Did you ever think about speaking up in a board meeting and then decide not to because you didn’t want to be impolite or seem like a misfit? If so, you may have been a victim of “Groupthink”. Groupthink is a phenomenon that occurs when the desire for group consensus overrides people’s common sense desire to present alternatives, critique a position, or express an unpopular opinion. The desire for board team cohesion and courtesy can drive out good decision-making and problem solving. Board members who stay silent too often risk becoming frustrated and disillusioned, resulting in a loss of enthusiasm and reduced creativity.
Many governance failures have resulted from a dominant leader making a decision, and the people around them supported it despite their own concerns. Often that only becomes clear with the benefit of hindsight.
Irving L. Janis coined the term “Groupthink,” and published his research in the 1972 book, “Groupthink.” His findings came from research into why a team reaches an excellent decision one time, and a disastrous one the next. What he found was that a lack of conflict or opposing viewpoints led to poor decisions, because alternatives were not fully analyzed, and because groups did not gather enough information to make an informed decision. He suggested that Groupthink happens when there is:
- A strong, persuasive group leader
- A high level of group cohesion
- Intense pressure from the outside to make a good decision
Groupthink may manifest in a number of different ways which are outlined below.
Rationalisation occurs when team members convince themselves that despite evidence to the contrary, the decision or alternative being presented is the best one. “Those other people don’t agree with us because they haven’t researched the problem as extensively as we have.”
Peer Pressure happens when a team member expresses an opposing opinion or questions the rationale behind a decision, the rest of the team members work together to pressure or penalise that person into compliance. “Well if you really feel that we’re making a mistake you can always leave the team.”
After a few successes, the group begins to feel like any decision they make is the right one because there is no disagreement from any source. “Our track record speaks for itself. We are unstoppable!”
Moral High Ground
Each member of the group views him or herself as moral: The combination of moral minds is therefore thought not to be likely to make a poor or immoral decision. When morality is used as a basis for decision-making, the pressure to conform is even greater because no individual wants to be perceived as immoral. “We all know what is right and wrong, and this is definitely right.”
As the group becomes more uniform in their views, they begin to see outsiders as possessing a different and inferior set of morals and characteristics from themselves. These perceived negative characteristics are then used to discredit the opposition. “Lawyers will find any excuse to argue, even when the facts are clearly against them.”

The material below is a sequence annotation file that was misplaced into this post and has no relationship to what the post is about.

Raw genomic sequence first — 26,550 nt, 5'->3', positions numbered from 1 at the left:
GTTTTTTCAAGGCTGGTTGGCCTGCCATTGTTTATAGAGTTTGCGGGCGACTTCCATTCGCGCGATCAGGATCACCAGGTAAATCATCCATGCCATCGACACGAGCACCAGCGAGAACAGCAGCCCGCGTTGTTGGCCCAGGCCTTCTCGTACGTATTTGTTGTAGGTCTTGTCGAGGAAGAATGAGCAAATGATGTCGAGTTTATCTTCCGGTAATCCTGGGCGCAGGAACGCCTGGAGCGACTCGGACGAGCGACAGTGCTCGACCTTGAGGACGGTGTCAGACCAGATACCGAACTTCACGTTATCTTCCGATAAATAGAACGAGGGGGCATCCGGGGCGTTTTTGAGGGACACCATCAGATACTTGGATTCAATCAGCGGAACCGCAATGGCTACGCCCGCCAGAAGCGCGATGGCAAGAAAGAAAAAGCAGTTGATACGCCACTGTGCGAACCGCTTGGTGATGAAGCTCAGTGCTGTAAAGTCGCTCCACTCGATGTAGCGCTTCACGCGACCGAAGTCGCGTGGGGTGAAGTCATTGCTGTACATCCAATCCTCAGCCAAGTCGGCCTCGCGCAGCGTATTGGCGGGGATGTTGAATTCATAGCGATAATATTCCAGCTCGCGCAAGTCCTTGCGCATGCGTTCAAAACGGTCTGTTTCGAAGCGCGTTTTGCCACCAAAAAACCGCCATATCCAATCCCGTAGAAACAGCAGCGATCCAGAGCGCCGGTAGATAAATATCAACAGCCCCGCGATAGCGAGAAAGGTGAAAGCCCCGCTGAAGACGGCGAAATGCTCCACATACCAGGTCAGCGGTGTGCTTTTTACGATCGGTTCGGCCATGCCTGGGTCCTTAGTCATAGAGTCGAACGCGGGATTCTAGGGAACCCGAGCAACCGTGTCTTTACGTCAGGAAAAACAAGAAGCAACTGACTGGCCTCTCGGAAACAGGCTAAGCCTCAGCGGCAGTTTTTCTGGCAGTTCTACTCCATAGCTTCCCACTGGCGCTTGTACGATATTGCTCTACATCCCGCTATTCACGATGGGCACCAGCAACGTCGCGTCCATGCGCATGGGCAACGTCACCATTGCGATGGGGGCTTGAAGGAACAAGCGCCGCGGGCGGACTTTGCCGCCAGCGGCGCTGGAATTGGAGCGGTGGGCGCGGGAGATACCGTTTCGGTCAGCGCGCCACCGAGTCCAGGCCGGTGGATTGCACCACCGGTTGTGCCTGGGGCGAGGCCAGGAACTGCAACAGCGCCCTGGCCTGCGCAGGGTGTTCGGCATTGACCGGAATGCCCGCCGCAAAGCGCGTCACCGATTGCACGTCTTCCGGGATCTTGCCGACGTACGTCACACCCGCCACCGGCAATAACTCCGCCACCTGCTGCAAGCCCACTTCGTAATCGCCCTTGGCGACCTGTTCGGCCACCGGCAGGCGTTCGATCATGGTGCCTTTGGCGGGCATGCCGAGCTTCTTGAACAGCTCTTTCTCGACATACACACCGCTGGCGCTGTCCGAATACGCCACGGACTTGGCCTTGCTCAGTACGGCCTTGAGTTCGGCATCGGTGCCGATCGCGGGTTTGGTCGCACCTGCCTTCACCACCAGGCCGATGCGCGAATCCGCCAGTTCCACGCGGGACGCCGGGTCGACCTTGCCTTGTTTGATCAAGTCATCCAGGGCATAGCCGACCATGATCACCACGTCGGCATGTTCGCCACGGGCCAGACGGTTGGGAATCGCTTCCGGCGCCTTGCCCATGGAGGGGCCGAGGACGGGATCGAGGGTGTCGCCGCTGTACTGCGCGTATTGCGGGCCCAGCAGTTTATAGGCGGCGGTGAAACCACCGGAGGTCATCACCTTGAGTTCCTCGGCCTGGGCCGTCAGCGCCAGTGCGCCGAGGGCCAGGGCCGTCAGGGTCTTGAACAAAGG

Members censor their opinions in order to conform. “If everyone else agrees then my thoughts to the contrary must be wrong.” Information that is gathered is censored so that it also conforms to, or supports the chosen decision or alternative. “Don’t listen to that nonsense, they don’t have a clue about what is really going on.”
Illusion of Unanimity
Because no one speaks out, everyone in the group feels the group’s decision is unanimous. This is what feeds the Groupthink and causes it to spiral out of control. “I see we all agree so it’s decided then.”
How to Avoid Groupthink
The challenge for any board is to create a climate that minimises the risk of Groupthink. When the stakes are high, it is vital for the board to make good decisions. To avoid Groupthink, it is important to have a process in place for checking the fundamental assumptions behind important decisions, for validating the decision-making process, and for evaluating the risks involved. For significant decisions, make sure your board:
- Focuses on objectives
- Explores alternatives
- Encourages ideas to be challenged without reprisal
- Examines the key risks and consequences if each of the options is chosen
- Tests assumptions
- Uses the Ladder of Inference to check each step of the decision-making process
- If necessary, goes back and re-examines initial alternatives that were rejected
- Gathers relevant information from outside sources
- Processes this information objectively
- Has at least one contingency plan
There are several group techniques that can help with this, including brainstorming, Six Thinking Hats, Disney Planning Method, and the Delphi Technique.
How to Overcome Groupthink
If Groupthink is already happening in your boardroom, it’s important that you recognize and acknowledge it quickly, so that you can overcome it and quickly get back to functioning effectively. Discuss the signs among the board, and agree how to deal with it. It may be useful to involve an independent facilitator to support and challenge the thinking and decision-making at a Board Away Day workshop.